Over the years, many more fights were fought to continue the work that the heroes and sheroes of the Reconstruction Era started. Women fought for the right to vote and finally won.[iii] African Americans continued to be subjected to inhumane treatment, Jim Crow laws, and discrimination in every area of our lives. Because of heroes and sheroes of various Civil Rights movements over time, and the marching and speaking out of a hurting people, laws were passed opening up doors for African Americans that had previously been shut tight.[iv] This came with a high price of innocent blood shed (i.e., Bloody Sunday), persistent black leadership soliciting the powers that be, and an organized people unwilling to give up until they accomplished their goal of change (i.e., Bus Boycotts).
I am so excited to see people fired up again! I love the energy of people taking to the streets and demanding justice for the many unaccounted-for lives that have been snatched away before their time. I am enjoying seeing the young, old, black, white, LGBTQ, Latinx, and so many other supporters out marching, speaking out, and pushing legislators to write laws that will effectively change the protocol for police conduct.[v] If we continue with this momentum, we will make this world a better place for our children and children’s children. We are at a tipping point in history. I encourage everyone with a voice to speak out; everyone with working and willing feet to march and protest; everyone living in the US to vote because our very lives depend on it! Something MUST change and that change starts with our collective voices being heard and respected! It is going to take time and persistence, but together we can do this!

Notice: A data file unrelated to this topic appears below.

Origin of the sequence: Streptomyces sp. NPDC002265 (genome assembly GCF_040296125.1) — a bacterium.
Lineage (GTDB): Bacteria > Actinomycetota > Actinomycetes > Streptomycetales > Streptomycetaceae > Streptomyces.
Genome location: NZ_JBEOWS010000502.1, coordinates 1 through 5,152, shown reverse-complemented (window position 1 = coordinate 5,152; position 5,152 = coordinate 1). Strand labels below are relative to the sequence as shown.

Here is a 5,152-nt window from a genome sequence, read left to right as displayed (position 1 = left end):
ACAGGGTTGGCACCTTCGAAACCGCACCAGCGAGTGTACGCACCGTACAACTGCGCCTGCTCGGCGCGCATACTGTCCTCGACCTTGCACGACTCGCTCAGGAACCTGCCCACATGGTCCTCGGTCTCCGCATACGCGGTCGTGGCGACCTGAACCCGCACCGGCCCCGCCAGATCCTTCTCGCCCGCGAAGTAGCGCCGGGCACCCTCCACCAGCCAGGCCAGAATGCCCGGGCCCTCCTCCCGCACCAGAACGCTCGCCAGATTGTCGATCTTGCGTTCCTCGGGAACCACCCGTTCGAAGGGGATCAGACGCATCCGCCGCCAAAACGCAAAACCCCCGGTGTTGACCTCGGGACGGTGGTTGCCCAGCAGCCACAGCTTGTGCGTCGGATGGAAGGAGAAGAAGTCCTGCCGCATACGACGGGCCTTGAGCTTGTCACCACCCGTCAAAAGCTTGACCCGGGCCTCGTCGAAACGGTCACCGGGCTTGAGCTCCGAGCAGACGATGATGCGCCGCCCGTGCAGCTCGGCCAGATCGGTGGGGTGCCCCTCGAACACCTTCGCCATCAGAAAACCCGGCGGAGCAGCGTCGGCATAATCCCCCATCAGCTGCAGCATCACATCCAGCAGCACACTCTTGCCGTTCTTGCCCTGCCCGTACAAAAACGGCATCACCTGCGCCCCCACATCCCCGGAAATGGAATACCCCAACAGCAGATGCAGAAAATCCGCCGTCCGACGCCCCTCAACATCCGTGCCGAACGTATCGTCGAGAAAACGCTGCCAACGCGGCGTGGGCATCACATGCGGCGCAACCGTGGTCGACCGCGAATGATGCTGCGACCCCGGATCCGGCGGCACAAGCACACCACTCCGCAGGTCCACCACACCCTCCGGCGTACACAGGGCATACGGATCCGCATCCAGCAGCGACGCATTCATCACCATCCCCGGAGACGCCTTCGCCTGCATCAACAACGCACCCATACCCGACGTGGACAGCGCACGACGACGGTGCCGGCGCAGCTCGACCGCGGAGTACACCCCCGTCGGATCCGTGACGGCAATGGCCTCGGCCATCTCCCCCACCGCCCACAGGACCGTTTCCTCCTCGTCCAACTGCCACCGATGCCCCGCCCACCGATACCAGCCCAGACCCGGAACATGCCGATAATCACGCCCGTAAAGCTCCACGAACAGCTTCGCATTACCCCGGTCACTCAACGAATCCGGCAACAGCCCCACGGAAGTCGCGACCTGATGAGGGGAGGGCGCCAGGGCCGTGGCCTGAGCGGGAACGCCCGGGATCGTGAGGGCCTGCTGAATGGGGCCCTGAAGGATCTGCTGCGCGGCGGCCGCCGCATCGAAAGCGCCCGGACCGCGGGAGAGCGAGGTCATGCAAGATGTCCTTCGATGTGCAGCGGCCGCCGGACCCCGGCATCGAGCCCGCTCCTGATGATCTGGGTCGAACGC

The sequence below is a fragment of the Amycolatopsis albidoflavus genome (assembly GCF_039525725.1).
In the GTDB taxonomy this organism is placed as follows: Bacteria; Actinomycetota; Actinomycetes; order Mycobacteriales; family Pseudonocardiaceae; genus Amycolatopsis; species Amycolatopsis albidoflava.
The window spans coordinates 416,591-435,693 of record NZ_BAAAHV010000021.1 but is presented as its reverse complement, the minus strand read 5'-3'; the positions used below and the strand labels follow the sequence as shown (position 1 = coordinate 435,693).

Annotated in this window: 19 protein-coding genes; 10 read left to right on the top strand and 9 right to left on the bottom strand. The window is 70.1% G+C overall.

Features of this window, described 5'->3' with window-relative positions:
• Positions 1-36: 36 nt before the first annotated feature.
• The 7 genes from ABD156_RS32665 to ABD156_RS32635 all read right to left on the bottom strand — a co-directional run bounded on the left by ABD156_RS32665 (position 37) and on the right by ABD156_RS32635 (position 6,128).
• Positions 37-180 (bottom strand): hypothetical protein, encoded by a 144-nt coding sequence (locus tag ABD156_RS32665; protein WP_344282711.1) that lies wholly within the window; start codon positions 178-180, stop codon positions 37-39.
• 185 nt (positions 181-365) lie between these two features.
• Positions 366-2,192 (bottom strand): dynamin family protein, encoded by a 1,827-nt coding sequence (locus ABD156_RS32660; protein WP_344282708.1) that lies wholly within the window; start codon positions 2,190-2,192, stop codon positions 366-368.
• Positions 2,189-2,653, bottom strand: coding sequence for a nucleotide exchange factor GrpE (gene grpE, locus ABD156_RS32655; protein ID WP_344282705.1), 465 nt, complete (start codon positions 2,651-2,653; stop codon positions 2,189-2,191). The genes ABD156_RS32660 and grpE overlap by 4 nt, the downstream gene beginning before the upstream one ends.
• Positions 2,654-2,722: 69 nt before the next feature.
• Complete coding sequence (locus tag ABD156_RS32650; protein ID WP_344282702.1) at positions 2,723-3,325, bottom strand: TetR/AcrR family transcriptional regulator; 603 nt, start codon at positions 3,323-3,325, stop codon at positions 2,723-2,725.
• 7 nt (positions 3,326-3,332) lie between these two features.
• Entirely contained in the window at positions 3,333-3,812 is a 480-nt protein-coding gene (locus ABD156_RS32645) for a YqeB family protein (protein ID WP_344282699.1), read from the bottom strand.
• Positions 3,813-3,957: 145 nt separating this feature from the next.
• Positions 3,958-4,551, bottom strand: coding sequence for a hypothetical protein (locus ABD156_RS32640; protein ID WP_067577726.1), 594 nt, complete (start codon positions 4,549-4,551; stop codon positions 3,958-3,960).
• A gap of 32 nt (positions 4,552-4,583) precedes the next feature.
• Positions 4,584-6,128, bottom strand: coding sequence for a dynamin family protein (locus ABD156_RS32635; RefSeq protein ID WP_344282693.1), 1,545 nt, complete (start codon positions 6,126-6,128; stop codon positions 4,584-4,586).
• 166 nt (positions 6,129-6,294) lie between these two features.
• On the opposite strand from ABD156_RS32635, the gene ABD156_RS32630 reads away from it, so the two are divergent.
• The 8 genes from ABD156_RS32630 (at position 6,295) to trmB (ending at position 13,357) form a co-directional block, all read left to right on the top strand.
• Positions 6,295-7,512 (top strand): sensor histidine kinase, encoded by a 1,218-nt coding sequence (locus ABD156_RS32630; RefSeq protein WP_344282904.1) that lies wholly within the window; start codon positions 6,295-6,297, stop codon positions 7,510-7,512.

My firm and I are available for any questions or concerns firstname.lastname@example.org. We vow to take a stand against injustice and continue fighting for the equality we all deserve as human beings regardless of skin color. Be safe and continue to fight until things change!
[i] See U.S. CONST. art. I, § 2, cl. 3.
[ii] See id. amend. XIII, § 1, amend. XIV, § 1, amend. XV, § 1.
[iii] See id. amend. XIX.
[iv] See Civil Rights Act of 1964 (while there were many other important Civil Rights Acts passed over the years, this one provided many of the rights that African Americans now enjoy- outlawed discrimination based on race, color, religion, sex, or national origin. Also prohibited discrimination in voter registration requirements, and racial segregation in schools, employment, and public accommodations). 42 U.S.C. § 2000e (1964).
[v] See Breonna’s Law (calling for the end of no-knock warrants and other police reform- going to full Metro Council in Louisville for vote on June 11th).